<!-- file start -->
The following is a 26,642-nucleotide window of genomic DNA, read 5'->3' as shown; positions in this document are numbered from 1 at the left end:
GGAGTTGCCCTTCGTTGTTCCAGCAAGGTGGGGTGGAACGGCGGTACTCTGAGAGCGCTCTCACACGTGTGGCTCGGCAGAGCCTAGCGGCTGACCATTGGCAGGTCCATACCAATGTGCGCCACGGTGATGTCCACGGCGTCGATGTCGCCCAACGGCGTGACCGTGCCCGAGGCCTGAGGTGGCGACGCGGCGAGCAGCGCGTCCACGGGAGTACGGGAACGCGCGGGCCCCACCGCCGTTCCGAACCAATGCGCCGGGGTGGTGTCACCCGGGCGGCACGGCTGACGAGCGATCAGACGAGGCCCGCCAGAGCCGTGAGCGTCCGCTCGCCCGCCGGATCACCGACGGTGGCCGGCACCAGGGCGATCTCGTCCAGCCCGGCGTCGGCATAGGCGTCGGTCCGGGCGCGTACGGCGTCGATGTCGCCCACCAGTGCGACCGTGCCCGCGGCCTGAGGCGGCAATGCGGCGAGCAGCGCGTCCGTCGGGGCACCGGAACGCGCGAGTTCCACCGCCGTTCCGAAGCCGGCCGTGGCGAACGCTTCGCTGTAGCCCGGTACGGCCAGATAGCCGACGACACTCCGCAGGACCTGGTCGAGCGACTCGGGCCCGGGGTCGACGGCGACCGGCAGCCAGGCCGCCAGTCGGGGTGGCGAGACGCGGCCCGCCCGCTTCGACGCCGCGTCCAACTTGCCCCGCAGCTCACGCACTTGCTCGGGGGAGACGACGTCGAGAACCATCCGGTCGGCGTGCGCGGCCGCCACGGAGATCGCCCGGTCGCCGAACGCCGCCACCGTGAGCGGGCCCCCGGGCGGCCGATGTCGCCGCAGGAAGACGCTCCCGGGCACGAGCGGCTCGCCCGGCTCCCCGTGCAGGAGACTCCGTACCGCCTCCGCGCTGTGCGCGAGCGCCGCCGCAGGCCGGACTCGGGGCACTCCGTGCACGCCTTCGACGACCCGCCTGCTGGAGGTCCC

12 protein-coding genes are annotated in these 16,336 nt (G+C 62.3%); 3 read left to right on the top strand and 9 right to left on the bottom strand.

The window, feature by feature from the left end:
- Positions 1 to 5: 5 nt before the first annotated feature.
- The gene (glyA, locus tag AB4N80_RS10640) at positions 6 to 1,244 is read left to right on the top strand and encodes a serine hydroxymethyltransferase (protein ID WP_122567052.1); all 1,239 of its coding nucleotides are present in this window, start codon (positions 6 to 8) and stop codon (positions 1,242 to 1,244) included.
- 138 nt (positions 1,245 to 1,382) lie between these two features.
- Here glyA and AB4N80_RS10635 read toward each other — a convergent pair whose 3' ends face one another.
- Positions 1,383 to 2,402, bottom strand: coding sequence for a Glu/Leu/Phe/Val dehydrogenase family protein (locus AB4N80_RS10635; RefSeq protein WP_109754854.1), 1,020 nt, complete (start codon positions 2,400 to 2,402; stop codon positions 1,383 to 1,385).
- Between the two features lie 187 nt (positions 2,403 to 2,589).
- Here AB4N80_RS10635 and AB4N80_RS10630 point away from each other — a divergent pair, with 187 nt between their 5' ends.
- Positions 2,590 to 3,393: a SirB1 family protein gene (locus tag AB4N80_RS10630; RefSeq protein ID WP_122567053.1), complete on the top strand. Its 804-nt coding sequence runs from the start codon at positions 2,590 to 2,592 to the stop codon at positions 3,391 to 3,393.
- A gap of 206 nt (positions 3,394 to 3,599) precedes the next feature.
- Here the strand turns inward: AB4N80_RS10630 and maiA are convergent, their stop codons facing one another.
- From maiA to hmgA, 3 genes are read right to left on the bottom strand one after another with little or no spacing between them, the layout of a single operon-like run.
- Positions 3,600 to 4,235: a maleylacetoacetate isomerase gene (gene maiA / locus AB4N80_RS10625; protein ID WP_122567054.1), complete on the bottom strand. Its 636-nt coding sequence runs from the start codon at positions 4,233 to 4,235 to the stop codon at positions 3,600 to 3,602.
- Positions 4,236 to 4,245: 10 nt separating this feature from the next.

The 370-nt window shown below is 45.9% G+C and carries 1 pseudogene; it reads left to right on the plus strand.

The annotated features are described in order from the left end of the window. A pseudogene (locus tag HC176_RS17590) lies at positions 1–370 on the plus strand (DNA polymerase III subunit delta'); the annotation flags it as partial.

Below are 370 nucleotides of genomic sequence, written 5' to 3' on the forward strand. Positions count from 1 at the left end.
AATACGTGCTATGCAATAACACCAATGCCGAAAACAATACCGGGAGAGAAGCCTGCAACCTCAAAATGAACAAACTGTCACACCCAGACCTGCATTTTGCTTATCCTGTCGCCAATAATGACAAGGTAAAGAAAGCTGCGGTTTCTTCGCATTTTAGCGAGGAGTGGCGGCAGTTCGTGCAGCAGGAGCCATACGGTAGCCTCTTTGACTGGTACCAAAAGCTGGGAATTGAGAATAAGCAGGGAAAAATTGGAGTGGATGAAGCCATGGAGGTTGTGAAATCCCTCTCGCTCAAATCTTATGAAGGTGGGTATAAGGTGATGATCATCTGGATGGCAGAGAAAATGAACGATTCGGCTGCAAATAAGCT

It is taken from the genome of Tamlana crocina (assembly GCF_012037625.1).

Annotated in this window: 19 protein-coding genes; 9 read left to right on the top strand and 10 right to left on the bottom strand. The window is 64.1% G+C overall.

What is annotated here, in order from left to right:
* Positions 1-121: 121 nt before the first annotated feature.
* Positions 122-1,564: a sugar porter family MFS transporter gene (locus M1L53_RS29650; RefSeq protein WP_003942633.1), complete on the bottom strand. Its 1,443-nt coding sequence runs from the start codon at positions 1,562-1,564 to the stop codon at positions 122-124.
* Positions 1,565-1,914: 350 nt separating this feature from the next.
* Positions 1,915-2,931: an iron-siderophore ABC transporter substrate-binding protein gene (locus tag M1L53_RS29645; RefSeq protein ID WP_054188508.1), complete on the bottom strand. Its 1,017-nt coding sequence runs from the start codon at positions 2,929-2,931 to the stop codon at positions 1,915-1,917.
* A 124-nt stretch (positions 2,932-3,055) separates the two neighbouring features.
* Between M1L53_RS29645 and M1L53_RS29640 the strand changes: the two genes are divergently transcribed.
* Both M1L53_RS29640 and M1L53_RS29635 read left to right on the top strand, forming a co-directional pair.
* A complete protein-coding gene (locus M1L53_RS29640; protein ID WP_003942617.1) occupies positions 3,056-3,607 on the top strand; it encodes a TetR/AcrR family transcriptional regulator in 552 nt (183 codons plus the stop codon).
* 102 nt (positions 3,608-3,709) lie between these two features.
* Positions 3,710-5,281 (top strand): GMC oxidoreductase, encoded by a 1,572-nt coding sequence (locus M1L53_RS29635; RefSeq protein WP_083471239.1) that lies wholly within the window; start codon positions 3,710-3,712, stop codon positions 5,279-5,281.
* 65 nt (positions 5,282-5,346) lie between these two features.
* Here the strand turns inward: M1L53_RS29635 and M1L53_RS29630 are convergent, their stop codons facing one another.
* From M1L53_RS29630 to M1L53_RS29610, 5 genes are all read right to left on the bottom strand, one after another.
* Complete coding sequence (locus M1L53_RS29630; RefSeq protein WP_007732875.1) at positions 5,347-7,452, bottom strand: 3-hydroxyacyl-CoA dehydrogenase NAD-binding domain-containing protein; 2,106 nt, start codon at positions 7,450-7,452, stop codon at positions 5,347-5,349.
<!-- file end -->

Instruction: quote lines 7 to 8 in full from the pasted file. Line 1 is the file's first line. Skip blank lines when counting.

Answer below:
- 138 nt (positions 1,245 to 1,382) lie between these two features.
- Here glyA and AB4N80_RS10635 read toward each other — a convergent pair whose 3' ends face one another.